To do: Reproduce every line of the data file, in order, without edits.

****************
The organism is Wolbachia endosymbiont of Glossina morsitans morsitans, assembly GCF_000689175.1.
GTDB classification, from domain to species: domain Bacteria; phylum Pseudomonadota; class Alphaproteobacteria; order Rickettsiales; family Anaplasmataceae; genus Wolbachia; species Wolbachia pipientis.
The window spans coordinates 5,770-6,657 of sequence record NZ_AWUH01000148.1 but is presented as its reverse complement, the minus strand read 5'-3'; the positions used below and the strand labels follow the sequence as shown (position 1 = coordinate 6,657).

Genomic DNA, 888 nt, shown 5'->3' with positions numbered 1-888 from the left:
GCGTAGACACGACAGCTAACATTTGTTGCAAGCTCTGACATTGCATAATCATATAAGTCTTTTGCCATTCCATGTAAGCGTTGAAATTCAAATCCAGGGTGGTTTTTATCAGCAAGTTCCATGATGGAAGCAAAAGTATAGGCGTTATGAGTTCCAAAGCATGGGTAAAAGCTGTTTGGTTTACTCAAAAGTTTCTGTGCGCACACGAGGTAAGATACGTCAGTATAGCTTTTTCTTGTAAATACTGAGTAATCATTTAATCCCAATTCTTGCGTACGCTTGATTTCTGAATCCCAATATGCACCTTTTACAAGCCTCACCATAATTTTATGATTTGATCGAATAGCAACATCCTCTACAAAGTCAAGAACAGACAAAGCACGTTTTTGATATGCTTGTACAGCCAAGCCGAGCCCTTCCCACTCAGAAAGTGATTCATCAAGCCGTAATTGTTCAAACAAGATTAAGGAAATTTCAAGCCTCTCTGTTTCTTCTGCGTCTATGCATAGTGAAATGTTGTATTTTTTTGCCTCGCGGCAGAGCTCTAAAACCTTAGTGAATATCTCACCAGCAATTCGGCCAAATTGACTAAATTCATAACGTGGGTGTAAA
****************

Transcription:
The organism is Wolbachia endosymbiont of Glossina morsitans morsitans, assembly GCF_000689175.1.
GTDB classification, from domain to species: domain Bacteria; phylum Pseudomonadota; class Alphaproteobacteria; order Rickettsiales; family Anaplasmataceae; genus Wolbachia; species Wolbachia pipientis.
The window spans coordinates 5,770-6,657 of sequence record NZ_AWUH01000148.1 but is presented as its reverse complement, the minus strand read 5'-3'; the positions used below and the strand labels follow the sequence as shown (position 1 = coordinate 6,657).

Genomic DNA, 888 nt, shown 5'->3' with positions numbered 1-888 from the left:
GCGTAGACACGACAGCTAACATTTGTTGCAAGCTCTGACATTGCATAATCATATAAGTCTTTTGCCATTCCATGTAAGCGTTGAAATTCAAATCCAGGGTGGTTTTTATCAGCAAGTTCCATGATGGAAGCAAAAGTATAGGCGTTATGAGTTCCAAAGCATGGGTAAAAGCTGTTTGGTTTACTCAAAAGTTTCTGTGCGCACACGAGGTAAGATACGTCAGTATAGCTTTTTCTTGTAAATACTGAGTAATCATTTAATCCCAATTCTTGCGTACGCTTGATTTCTGAATCCCAATATGCACCTTTTACAAGCCTCACCATAATTTTATGATTTGATCGAATAGCAACATCCTCTACAAAGTCAAGAACAGACAAAGCACGTTTTTGATATGCTTGTACAGCCAAGCCGAGCCCTTCCCACTCAGAAAGTGATTCATCAAGCCGTAATTGTTCAAACAAGATTAAGGAAATTTCAAGCCTCTCTGTTTCTTCTGCGTCTATGCATAGTGAAATGTTGTATTTTTTTGCCTCGCGGCAGAGCTCTAAAACCTTAGTGAATATCTCACCAGCAATTCGGCCAAATTGACTAAATTCATAACGTGGGTGTAAA